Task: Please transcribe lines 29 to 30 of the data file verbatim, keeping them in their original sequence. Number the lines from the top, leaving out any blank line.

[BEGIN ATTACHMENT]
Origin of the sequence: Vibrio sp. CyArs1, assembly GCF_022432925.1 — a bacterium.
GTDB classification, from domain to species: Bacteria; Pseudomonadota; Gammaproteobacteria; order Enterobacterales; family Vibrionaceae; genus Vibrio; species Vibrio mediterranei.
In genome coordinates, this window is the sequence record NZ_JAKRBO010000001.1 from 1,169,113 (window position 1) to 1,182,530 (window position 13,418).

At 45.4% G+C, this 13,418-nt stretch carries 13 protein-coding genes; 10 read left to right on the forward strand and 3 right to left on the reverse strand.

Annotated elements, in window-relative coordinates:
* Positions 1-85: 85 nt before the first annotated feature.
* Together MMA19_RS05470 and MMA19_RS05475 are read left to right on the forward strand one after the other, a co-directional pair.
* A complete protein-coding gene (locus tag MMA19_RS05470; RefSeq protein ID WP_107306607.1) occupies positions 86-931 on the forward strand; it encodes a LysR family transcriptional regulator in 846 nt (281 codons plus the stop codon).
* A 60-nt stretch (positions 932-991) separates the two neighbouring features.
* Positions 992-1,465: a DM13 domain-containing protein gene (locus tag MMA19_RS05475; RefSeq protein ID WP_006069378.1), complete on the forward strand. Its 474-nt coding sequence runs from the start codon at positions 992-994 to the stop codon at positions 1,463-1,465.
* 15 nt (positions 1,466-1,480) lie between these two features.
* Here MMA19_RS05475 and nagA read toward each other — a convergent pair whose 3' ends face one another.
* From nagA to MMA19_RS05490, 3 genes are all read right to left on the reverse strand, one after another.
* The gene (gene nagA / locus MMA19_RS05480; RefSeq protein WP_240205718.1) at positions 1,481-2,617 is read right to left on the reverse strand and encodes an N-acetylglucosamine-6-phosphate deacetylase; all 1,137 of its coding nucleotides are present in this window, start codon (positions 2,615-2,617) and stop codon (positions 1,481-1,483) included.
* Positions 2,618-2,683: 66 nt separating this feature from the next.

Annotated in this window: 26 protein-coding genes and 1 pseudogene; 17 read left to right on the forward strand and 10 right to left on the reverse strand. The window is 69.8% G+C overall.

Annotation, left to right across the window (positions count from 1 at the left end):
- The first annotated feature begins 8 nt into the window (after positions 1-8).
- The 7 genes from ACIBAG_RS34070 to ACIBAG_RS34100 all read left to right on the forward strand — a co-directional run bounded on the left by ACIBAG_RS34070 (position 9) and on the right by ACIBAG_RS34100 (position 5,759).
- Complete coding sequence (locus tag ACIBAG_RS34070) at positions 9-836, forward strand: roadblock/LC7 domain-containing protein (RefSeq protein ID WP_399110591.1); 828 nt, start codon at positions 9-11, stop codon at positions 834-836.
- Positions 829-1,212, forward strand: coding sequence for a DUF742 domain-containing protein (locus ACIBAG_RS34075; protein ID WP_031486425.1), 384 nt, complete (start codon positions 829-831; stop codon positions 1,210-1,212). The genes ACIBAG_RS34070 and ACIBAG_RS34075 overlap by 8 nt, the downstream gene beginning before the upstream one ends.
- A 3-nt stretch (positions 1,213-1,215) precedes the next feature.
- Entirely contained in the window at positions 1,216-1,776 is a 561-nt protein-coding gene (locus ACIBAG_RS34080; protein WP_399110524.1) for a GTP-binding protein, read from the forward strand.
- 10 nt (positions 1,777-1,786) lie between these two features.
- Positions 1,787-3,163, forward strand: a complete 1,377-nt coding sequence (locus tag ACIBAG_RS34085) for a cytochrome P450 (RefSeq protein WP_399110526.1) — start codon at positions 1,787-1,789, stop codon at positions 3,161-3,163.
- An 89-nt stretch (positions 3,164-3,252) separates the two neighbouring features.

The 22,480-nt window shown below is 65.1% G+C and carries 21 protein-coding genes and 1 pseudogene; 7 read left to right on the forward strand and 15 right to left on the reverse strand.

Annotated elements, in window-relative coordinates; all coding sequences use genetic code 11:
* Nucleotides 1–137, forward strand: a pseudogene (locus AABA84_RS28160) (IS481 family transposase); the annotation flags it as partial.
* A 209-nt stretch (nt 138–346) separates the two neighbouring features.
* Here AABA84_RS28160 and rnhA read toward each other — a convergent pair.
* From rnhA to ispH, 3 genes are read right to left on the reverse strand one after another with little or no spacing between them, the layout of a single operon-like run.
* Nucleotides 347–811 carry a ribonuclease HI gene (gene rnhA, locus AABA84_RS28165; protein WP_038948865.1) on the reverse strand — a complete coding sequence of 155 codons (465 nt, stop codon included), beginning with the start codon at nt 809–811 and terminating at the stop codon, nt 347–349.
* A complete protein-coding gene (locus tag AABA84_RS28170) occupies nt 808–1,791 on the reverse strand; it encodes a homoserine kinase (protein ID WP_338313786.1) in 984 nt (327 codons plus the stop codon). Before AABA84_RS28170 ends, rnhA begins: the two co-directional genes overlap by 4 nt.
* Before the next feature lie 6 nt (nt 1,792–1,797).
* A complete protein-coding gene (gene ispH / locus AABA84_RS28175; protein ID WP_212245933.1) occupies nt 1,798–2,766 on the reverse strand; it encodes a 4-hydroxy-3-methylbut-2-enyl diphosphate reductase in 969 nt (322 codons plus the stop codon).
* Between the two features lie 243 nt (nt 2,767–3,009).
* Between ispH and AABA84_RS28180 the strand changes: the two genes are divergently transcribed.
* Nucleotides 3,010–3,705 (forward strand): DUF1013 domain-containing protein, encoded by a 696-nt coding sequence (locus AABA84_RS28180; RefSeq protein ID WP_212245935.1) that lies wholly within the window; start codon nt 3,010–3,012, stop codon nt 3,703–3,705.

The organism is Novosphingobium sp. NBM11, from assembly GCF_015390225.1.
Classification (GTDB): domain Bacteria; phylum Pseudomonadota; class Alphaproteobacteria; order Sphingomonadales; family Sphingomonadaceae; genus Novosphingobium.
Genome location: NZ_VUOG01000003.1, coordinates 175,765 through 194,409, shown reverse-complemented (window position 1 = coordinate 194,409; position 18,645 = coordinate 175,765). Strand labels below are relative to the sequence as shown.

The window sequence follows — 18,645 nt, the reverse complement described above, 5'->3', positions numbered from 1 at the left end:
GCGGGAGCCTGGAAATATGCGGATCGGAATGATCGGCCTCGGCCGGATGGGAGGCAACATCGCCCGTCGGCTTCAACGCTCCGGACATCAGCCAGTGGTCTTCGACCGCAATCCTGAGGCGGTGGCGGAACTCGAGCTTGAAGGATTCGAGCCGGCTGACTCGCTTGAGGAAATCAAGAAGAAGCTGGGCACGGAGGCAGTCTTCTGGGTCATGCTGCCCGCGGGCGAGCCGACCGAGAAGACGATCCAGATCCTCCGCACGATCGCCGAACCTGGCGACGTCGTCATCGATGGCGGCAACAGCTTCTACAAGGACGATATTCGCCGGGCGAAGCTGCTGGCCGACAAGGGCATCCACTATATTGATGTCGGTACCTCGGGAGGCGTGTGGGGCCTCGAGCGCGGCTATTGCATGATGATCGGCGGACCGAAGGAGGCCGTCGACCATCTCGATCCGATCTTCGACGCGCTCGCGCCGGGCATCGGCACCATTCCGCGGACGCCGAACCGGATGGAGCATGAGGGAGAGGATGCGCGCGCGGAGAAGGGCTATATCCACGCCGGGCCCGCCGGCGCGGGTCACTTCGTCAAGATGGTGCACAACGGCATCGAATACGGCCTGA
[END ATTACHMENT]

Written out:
* Nucleotides 1–137, forward strand: a pseudogene (locus AABA84_RS28160) (IS481 family transposase); the annotation flags it as partial.
* A 209-nt stretch (nt 138–346) separates the two neighbouring features.